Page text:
Recent Trends in the Diagnosis and Treatment of Anxiety in US Children and Adolescents

Recent Trends in the Diagnosis and Treatment of Anxiety in US Children and Adolescents 1024 683 Lauren Dembeck

In 2021, the American Academy of Pediatrics, American Academy of Child and Adolescent Psychiatry and Children’s Hospital Association joined together to declare a national state of emergency in children’s mental health. The declaration was motivated by steadily increasing rates of childhood mental health concerns and suicide between 2010 and 2020. Among those concerns are anxiety disorder diagnoses; however, recent changes in diagnosis and treatment are not well understood.

Researchers at Nationwide Children’s Hospital, The Ohio State University, University of Ottawa, and Children’s Hospital of Eastern Ontario Research Institute reported on these trends for primary care anxiety disorder diagnosis and treatment among children, adolescents, and young adults in the journal Pediatrics.

“Given the building mental health crisis for children and adolescents in the United States, we expected to see similar trends in anxiety disorders,” says study author Laura Chavez, PhD, MPH, a principal investigator in the Center for Child Health Equity and Outcomes Research at Nationwide Children’s. “Our study was consistent with those national increases, but we were surprised to see how the treatment of anxiety disorders during in-office visits was also changing. We saw no overall change in the use of medications but a decline in the use of therapy during visits. That means there were more visits where patients were receiving medications alone, without therapy.”

The researchers assessed serial cross-sectional data from the National Ambulatory Medical Care Survey, a nationally representative annual survey of US physician office-based visits, from between 2006 and 2018. They evaluated changes in anxiety disorder diagnosis and categorized treatment into four categories, therapy alone, therapy and medications, medications alone, or neither, and compared the results across three time periods, 2006–2009, 2010–2013, and 2014–2018.

“The primary care office plays a critical role in identification, treatment, and referral for mental health disorders in children and adolescents because these patients will rarely be seen by a mental health specialist directly,” explains Kelly J. Kelleher, MD, principal investigator in the Center for Child Health Equity and Outcomes Research and vice president of Community Health at Nationwide Children’s.

The study showed the overall proportion of office visits with an anxiety disorder diagnosis significantly increased from 1.4% (9,246,921 visits) in 2006 to 2009 to 4.2% (23,120,958 visits) in 2014 to 2018. During those time periods, the researchers found the proportion of visits with any therapy decreased from 48.8% to 32.6%, but no significant change in the overall use of medications was observed. They also found the likelihood of patients receiving medication alone during office visits was 2.4-time higher from 2014-2018 than from 2006-2009.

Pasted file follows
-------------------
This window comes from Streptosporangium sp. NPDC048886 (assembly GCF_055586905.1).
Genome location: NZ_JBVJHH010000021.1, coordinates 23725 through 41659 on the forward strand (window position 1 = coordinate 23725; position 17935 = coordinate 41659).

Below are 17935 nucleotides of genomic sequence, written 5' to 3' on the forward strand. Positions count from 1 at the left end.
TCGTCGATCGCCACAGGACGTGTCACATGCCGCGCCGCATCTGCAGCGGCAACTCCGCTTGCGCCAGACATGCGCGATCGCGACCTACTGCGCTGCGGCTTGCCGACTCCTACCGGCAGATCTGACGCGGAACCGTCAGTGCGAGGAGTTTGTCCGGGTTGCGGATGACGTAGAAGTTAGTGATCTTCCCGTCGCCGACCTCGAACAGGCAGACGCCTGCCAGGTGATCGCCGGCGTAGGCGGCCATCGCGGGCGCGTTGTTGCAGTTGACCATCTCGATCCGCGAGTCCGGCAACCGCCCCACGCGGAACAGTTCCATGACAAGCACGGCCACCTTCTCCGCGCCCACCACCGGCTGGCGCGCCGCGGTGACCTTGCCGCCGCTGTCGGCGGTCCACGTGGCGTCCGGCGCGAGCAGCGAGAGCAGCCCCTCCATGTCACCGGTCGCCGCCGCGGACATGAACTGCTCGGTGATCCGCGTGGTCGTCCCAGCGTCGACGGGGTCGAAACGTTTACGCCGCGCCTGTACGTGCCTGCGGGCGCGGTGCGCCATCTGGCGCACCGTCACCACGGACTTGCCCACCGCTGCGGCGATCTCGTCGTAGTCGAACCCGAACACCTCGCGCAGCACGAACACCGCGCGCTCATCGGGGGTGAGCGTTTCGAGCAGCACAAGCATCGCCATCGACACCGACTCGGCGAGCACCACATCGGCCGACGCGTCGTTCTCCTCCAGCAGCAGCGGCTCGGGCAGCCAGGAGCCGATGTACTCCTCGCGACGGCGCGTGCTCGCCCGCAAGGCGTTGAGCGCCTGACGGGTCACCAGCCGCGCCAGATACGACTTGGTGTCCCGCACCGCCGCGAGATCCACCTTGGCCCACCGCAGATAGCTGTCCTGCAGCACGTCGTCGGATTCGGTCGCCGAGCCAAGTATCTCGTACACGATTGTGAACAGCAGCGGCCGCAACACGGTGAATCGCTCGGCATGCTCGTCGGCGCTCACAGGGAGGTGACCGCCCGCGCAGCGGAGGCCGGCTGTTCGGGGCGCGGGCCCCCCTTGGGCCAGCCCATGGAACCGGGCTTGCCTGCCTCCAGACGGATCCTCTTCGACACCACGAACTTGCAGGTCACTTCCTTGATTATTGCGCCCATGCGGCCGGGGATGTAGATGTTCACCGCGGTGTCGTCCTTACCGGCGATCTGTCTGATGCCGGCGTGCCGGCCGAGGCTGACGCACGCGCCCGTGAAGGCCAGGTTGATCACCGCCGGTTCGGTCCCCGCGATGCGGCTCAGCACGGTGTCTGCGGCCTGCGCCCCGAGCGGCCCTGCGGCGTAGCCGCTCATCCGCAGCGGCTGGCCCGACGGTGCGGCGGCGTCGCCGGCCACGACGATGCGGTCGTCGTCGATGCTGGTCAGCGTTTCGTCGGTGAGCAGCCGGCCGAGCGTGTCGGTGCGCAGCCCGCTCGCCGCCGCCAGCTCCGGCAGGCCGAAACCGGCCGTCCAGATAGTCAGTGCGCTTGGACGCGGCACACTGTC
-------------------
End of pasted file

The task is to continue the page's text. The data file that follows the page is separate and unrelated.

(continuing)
“These changes are concerning because we know that kids have better outcomes when both therapy and medications are used in combination. The declining trend in the use of therapy may be occurring for a number of different reasons,” says Dr. Chavez. “Physicians are facing a growing burden of mental health disorders in their practices, and the supply of mental health providers in the United States is really inadequate. Thus, they may not have the capacity to be able to deliver therapy through specialists in the primary care office.  Thus, they rely on medications alone as a way to address the condition or do not provide treatment.”

“Access to mental health care in our country is not great,” adds Dr. Kelleher. “We know that access to specialty care is associated with long wait lists for a variety of reasons. I think that is why, in the future, we are going to have to consider alternative ways of providing mental health services to children and adolescents.”

Dr. Chavez and Dr. Kelleher agree that while there is no one solution, an important first step is prevention and early intervention. “We are waiting until children have these anxiety disorders before we are intervening, but we should strive for early prevention and health promotion, teaching children to be more resilient, reducing the use and negative effects of social media, encouraging the use of positive digital tools and apps, and teaching parents and families how to interact more effectively with their children. We also have to create ‘communities that care’, which can include evidence-based peer models to be used in schools and investment in communities in general. These have been documented to have positive effects, leading to mental health improvements and reduction of anxiety and depressive symptoms in kids.”

The team is now conducting additional work into and beyond the COVID-19 pandemic to assess whether the current trends have continued, to determine if any particular subgroups of children and adolescents are at higher risk for not receiving therapy, and to evaluate potential interventions or policy-level changes that may impact access or quality of care.



Chavez LJ, Gardner W, Tyson D, Pajer K, Rosic T, Kemper AR, Kelleher K. Trends in Office-Based Anxiety Treatment Among US Children, Youth, and Young Adults: 2006-2018. Pediatrics. 2023 Jul 1;152(1):e2022059416.

Image credit: Adobe Stock

About the author

Lauren Dembeck, PhD, is a freelance science and medical writer based in New York City. She completed her BS in biology and BA in foreign languages at West Virginia University. Dr. Dembeck studied the genetic basis of natural variation in complex traits for her doctorate in genetics at North Carolina State University. She then conducted postdoctoral research on the formation and regulation of neuronal circuits at the Okinawa Institute of Science and Technology in Japan.